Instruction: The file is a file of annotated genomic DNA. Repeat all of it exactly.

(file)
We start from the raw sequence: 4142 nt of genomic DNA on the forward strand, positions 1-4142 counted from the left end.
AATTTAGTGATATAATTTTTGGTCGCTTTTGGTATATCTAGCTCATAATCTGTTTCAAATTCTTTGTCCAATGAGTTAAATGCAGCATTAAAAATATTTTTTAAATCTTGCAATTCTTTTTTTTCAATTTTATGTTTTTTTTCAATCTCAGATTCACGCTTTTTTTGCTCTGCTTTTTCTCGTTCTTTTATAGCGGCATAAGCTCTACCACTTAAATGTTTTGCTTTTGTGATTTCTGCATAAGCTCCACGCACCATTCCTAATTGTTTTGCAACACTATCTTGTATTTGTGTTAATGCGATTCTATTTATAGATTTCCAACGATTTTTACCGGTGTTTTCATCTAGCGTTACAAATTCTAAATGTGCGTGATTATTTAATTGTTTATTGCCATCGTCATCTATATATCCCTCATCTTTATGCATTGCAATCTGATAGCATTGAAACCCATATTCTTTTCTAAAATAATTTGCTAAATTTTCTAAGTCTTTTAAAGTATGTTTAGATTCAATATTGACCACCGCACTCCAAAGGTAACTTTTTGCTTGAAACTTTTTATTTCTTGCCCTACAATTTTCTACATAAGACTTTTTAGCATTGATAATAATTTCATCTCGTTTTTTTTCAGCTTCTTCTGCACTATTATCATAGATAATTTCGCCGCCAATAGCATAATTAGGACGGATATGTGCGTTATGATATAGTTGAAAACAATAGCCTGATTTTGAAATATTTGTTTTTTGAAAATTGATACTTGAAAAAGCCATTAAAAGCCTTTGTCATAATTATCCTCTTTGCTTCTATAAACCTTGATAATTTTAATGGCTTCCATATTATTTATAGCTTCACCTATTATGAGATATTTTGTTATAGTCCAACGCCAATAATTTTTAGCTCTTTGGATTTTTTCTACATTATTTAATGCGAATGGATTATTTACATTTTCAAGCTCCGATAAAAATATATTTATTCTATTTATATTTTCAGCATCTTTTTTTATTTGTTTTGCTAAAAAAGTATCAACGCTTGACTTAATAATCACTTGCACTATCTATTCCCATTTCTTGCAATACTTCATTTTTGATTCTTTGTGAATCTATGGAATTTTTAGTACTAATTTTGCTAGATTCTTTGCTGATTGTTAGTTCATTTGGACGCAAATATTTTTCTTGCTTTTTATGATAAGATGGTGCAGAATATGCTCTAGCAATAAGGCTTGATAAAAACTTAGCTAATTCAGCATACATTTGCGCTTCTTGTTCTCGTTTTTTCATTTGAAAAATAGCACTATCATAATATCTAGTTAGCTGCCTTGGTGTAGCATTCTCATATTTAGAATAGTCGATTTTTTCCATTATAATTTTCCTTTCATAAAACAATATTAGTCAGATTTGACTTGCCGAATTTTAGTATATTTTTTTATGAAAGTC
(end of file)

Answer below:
We start from the raw sequence: 4142 nt of genomic DNA on the forward strand, positions 1-4142 counted from the left end.
AATTTAGTGATATAATTTTTGGTCGCTTTTGGTATATCTAGCTCATAATCTGTTTCAAATTCTTTGTCCAATGAGTTAAATGCAGCATTAAAAATATTTTTTAAATCTTGCAATTCTTTTTTTTCAATTTTATGTTTTTTTTCAATCTCAGATTCACGCTTTTTTTGCTCTGCTTTTTCTCGTTCTTTTATAGCGGCATAAGCTCTACCACTTAAATGTTTTGCTTTTGTGATTTCTGCATAAGCTCCACGCACCATTCCTAATTGTTTTGCAACACTATCTTGTATTTGTGTTAATGCGATTCTATTTATAGATTTCCAACGATTTTTACCGGTGTTTTCATCTAGCGTTACAAATTCTAAATGTGCGTGATTATTTAATTGTTTATTGCCATCGTCATCTATATATCCCTCATCTTTATGCATTGCAATCTGATAGCATTGAAACCCATATTCTTTTCTAAAATAATTTGCTAAATTTTCTAAGTCTTTTAAAGTATGTTTAGATTCAATATTGACCACCGCACTCCAAAGGTAACTTTTTGCTTGAAACTTTTTATTTCTTGCCCTACAATTTTCTACATAAGACTTTTTAGCATTGATAATAATTTCATCTCGTTTTTTTTCAGCTTCTTCTGCACTATTATCATAGATAATTTCGCCGCCAATAGCATAATTAGGACGGATATGTGCGTTATGATATAGTTGAAAACAATAGCCTGATTTTGAAATATTTGTTTTTTGAAAATTGATACTTGAAAAAGCCATTAAAAGCCTTTGTCATAATTATCCTCTTTGCTTCTATAAACCTTGATAATTTTAATGGCTTCCATATTATTTATAGCTTCACCTATTATGAGATATTTTGTTATAGTCCAACGCCAATAATTTTTAGCTCTTTGGATTTTTTCTACATTATTTAATGCGAATGGATTATTTACATTTTCAAGCTCCGATAAAAATATATTTATTCTATTTATATTTTCAGCATCTTTTTTTATTTGTTTTGCTAAAAAAGTATCAACGCTTGACTTAATAATCACTTGCACTATCTATTCCCATTTCTTGCAATACTTCATTTTTGATTCTTTGTGAATCTATGGAATTTTTAGTACTAATTTTGCTAGATTCTTTGCTGATTGTTAGTTCATTTGGACGCAAATATTTTTCTTGCTTTTTATGATAAGATGGTGCAGAATATGCTCTAGCAATAAGGCTTGATAAAAACTTAGCTAATTCAGCATACATTTGCGCTTCTTGTTCTCGTTTTTTCATTTGAAAAATAGCACTATCATAATATCTAGTTAGCTGCCTTGGTGTAGCATTCTCATATTTAGAATAGTCGATTTTTTCCATTATAATTTTCCTTTCATAAAACAATATTAGTCAGATTTGACTTGCCGAATTTTAGTATATTTTTTTATGAAAGTC